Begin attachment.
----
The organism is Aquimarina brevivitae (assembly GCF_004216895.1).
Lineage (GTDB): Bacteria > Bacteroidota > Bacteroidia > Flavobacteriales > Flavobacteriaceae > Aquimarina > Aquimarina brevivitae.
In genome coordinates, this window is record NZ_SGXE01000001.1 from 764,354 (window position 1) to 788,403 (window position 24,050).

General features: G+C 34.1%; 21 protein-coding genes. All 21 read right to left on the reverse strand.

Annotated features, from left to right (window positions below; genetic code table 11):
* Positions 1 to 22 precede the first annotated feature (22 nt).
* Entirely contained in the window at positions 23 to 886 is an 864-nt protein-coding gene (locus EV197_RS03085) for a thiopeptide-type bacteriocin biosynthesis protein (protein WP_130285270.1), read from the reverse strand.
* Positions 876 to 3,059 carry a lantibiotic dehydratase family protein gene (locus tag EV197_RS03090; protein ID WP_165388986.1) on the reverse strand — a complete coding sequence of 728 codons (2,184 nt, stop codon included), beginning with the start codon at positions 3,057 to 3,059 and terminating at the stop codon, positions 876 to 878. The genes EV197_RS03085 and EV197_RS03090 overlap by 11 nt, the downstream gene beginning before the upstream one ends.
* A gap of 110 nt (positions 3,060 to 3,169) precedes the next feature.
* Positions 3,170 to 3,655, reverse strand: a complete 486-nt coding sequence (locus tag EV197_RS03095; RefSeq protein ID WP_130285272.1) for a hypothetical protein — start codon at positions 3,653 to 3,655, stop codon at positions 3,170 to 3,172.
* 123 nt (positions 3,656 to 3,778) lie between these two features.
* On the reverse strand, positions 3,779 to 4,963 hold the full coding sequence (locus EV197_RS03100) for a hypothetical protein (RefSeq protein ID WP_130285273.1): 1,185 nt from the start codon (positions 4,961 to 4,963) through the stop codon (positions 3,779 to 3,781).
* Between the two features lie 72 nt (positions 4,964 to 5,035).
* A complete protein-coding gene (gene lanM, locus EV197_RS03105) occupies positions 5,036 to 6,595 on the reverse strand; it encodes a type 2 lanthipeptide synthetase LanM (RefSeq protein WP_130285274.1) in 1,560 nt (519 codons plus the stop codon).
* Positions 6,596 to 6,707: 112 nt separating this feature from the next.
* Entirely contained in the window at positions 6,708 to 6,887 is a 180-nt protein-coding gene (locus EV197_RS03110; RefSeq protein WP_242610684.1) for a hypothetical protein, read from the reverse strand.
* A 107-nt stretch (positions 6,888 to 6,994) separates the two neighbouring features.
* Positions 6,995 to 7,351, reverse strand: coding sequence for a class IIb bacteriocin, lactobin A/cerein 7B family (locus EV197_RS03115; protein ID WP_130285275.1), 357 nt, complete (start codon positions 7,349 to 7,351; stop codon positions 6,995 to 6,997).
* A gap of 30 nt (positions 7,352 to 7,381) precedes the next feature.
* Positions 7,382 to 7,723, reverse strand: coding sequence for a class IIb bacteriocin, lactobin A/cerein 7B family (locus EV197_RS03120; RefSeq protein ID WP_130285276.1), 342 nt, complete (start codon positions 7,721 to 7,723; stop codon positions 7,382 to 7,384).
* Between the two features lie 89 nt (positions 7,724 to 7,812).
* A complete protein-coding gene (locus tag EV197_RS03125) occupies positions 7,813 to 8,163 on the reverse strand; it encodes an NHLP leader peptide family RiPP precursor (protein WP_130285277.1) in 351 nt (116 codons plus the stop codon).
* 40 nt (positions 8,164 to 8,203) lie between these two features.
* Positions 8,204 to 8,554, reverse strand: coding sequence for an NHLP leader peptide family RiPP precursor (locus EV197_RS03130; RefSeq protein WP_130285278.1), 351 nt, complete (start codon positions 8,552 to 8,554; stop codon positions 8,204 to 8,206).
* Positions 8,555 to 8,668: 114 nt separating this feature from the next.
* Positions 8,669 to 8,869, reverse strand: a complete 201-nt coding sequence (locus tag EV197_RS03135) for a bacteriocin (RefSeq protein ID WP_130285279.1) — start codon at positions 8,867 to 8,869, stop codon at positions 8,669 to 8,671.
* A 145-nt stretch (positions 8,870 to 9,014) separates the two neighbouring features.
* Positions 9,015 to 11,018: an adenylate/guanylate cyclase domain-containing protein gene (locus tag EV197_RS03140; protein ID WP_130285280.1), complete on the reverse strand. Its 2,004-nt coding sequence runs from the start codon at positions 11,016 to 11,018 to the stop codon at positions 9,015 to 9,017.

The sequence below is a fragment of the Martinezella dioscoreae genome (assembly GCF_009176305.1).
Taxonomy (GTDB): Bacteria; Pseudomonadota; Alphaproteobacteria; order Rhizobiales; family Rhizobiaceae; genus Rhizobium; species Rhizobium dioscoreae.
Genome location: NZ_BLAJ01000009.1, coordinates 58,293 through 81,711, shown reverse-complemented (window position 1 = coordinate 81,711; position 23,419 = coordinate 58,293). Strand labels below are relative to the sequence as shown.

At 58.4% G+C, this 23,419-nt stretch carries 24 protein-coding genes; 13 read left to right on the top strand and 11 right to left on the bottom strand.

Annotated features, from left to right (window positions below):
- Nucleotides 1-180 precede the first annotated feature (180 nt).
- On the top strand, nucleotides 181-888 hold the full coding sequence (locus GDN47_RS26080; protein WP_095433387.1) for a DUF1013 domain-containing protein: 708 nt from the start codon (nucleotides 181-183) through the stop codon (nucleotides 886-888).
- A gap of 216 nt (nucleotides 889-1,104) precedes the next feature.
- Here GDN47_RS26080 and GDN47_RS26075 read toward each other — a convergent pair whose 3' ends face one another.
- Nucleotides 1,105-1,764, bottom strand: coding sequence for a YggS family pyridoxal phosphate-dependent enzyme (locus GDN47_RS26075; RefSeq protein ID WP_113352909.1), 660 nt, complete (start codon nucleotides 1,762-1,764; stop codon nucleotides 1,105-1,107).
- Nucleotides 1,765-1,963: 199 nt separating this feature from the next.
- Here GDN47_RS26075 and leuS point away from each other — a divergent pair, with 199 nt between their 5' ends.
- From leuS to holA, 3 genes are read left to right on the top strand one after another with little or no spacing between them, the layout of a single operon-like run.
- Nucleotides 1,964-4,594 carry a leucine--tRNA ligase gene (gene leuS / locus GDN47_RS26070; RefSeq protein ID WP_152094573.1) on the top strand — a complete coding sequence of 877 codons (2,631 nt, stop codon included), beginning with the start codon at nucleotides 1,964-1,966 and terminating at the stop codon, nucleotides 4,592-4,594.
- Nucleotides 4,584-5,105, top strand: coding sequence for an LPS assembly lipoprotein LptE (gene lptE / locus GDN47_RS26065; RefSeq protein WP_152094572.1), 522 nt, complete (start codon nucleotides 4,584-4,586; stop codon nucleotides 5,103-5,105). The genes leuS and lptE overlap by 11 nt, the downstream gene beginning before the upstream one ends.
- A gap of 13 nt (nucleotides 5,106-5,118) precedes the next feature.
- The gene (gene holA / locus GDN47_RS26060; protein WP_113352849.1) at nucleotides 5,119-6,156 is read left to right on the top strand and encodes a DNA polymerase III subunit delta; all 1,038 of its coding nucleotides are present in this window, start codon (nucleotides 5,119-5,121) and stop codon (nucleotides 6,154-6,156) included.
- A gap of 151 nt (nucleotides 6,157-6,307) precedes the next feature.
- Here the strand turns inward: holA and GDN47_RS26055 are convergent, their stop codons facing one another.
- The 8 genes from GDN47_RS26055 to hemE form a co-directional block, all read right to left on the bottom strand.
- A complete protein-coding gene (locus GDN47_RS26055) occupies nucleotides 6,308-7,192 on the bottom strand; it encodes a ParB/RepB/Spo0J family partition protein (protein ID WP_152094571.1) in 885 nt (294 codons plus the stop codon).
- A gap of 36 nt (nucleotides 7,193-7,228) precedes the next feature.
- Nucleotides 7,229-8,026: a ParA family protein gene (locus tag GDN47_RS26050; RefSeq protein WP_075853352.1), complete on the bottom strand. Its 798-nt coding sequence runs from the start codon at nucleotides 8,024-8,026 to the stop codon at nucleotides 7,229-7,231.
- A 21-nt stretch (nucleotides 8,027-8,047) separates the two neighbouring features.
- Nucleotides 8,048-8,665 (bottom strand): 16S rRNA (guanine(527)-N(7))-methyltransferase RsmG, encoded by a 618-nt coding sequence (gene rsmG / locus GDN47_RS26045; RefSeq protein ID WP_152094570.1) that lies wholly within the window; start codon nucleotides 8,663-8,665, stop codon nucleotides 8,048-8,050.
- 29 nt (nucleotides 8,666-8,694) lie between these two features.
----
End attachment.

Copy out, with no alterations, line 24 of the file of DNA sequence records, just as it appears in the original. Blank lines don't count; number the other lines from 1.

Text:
* Positions 8,204 to 8,554, reverse strand: coding sequence for an NHLP leader peptide family RiPP precursor (locus EV197_RS03130; RefSeq protein WP_130285278.1), 351 nt, complete (start codon positions 8,552 to 8,554; stop codon positions 8,204 to 8,206).